Sjobakken threw a 28-yard strike on the first play to Zane Linsey (one of four receivers featured in the Raptors’ spread offense, mindful of Dakota Stonehouse and his corps of Glenwood Springs’ receivers in the Demons’ 2008 state title year), then — with the Bear defense dropping into pass coverage on 2nd-and-10, 5-9 Josh Quiroz slipped through the middle for 24 yards to the Rifle 29.  Alternating pass-and-run, the Raptors finished the six-play drive with Sjobakken hitting Eric Machmueller for a 10-yard touchdown and a 14-7 lead with 6:57 left in the second quarter.

 The Bears’ next two possessions featured two rare occurrences in what had been a magical season thus far: turnovers and a costly penalty.  Rice was intercepted by linebacker Collin Gibbs following the Raptor score, but a sack by Kellin Leigh and Bare forced Silver Creek to punt, the ball being downed inside the five yard line.  Rifle began driving, picking up four first downs, including Leigh’s 15 yard dash around right end on 4th-and-two that carried to the Raptor 40.  Rice found Wagler again for a 14 yard pass to the 26, but then was sacked for a 13 yard loss, and his fumble turned the ball over 17 seconds before halftime.

 Sjobakken connected with yet another receiver, Brock Ricks, on a short completion, but a late hit out of bounds moved the ball to Rifle’s 39.  After an incompletion and a 6-yard pass to Fleming, Charles lined up for a 50-yard field goal with two seconds on the clock.  The senior placekicker, who had seven field goals this season, made it eight as time expired, giving Silver Creek a 17-7 halftime lead.

 The Bears’ opening third-quarter possession was backed up by a holding penalty to the seven-yard line and Wagler’s punt went out of bounds at the Rifle 40.  Quiroz gained 13 yards before three incompletions set up another Charles’ field goal, from 43 yards out, for a 20-7 Raptor lead with 9:15 to go in the period.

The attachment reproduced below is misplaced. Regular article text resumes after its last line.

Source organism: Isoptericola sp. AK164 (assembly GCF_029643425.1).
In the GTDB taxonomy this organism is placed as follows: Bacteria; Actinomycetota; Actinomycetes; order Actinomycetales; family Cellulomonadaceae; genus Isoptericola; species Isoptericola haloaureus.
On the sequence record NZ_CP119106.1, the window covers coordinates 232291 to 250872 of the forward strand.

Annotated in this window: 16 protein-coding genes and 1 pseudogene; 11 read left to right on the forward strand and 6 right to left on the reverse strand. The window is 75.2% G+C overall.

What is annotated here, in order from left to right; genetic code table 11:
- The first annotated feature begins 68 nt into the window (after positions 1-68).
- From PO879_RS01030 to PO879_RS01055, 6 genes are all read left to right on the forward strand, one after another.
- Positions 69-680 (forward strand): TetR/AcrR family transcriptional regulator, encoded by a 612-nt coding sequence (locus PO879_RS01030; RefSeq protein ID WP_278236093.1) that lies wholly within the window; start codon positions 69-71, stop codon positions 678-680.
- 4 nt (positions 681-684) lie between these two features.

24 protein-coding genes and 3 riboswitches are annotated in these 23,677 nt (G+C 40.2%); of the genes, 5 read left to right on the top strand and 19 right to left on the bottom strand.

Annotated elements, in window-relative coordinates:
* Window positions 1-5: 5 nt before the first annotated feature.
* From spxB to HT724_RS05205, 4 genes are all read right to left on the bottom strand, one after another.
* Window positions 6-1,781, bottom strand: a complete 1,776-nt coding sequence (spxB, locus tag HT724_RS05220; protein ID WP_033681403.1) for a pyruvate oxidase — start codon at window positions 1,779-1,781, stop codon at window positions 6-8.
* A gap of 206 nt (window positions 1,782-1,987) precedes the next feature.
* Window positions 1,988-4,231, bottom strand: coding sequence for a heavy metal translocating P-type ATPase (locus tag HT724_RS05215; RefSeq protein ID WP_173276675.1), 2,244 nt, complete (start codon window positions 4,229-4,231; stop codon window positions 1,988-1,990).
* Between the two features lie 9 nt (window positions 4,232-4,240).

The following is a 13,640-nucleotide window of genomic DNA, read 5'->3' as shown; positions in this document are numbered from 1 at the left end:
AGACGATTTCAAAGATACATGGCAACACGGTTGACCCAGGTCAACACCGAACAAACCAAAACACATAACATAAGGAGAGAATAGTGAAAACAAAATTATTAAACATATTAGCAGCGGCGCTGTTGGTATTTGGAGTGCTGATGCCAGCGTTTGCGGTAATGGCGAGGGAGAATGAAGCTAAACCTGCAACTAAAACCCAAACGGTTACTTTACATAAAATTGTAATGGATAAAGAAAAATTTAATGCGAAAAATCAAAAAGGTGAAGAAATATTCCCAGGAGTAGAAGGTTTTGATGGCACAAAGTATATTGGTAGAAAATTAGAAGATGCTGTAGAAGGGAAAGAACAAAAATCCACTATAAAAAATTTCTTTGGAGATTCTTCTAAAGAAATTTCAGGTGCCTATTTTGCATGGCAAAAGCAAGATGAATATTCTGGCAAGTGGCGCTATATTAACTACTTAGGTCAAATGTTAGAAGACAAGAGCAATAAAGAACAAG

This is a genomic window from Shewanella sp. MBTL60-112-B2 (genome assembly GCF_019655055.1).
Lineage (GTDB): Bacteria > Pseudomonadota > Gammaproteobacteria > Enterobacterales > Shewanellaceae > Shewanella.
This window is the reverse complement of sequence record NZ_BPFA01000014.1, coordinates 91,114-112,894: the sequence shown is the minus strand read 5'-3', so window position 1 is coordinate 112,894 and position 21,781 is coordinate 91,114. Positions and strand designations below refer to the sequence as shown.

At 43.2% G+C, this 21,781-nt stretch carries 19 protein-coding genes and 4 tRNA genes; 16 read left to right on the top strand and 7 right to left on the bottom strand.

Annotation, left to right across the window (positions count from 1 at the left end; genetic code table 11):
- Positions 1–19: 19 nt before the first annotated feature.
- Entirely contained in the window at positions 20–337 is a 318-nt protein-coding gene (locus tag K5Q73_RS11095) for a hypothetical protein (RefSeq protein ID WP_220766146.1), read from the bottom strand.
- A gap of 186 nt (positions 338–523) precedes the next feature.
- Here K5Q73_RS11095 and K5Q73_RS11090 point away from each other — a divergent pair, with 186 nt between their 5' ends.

Following Charles’ touchback on the kickoff, Rifle managed one first down before Wagler’s punt traveled just 20 yards to the Raptor 46.  Six plays later, a 7 yard touchdown pass to Linsey left the Bears behind 26-7 when the conversion pass failed.

 Showing the great heart and spirit that formed 24 wins in two seasons, the Bears mounted a comeback, gaining 4 first-downs, including a 4th-and-two run by Moeller from the Raptor 25 down to the 7, and the senior knifed into the end zone from the two on the first play of the fourth quarter.  Rice connected with Leigh for a two-point pass cutting the lead to 26-15 with 11:56 to play.

Two failed gambles effectively ended the Bears’ championship hopes.  First,  Silver Creek recovered the onside kick attempt, but couldn’t  add to their lead when Charles missed a 46 yard field goal try.  Then, after Leigh’s 14 yard run gave Rifle a first down near midfield, Moeller rolled right and lofted a pass downfield that was intercepted. 

 The Raptors followed the Bears’ third turnover of the game with a nine-play, 57-yard drive, ending with Sjobakken’s fourth touchdown pass of the game, 25 yards to Fleming, sealing the victory with 2:55 remaining.

 Despite Silver Creek’s defensive front four outweighing the Rifle offensive line by an average of 50 pounds, Eli Boone, Cody Beauford, Clayton Coombs, Bare, and Hugo Ruelas still managed to open enough holes for Moeller to gain 140 yards in 29 carries and Leigh to rush for 110 in 15 attempts.  But the Raptors’ sure tackling prevented either Bear runner from breaking free on what had  become commonplace long touchdown runs. Rice was 4-of-11 with two interceptions and 61 yards passing.

 Sjobakken completed 21-of-29 for 244 yards to go with his 4 TDs while Quiroz ran for 77 yards in 17 carries.  

 This was Silver Creek’s first championship since the school began in 2001.  The Bears were also runner-ups in 2005, the year following their last championship.  A 24-2 record in their final two years leaves quite an impressive mark for Rifle’s seniors, including Moeller, Wagler, Rice, Anthony Valez, Gutierrez, Lee Harrison, Keimi Payan, Coy Zang, Ruelas, Beauford, Jake Whaley, Boone, Omar Lerma, and Ira Kest, not as golden as they had hoped, but still a shining legacy for their teammates returning next year to follow.

About Jack Jabbour

High school sports analyst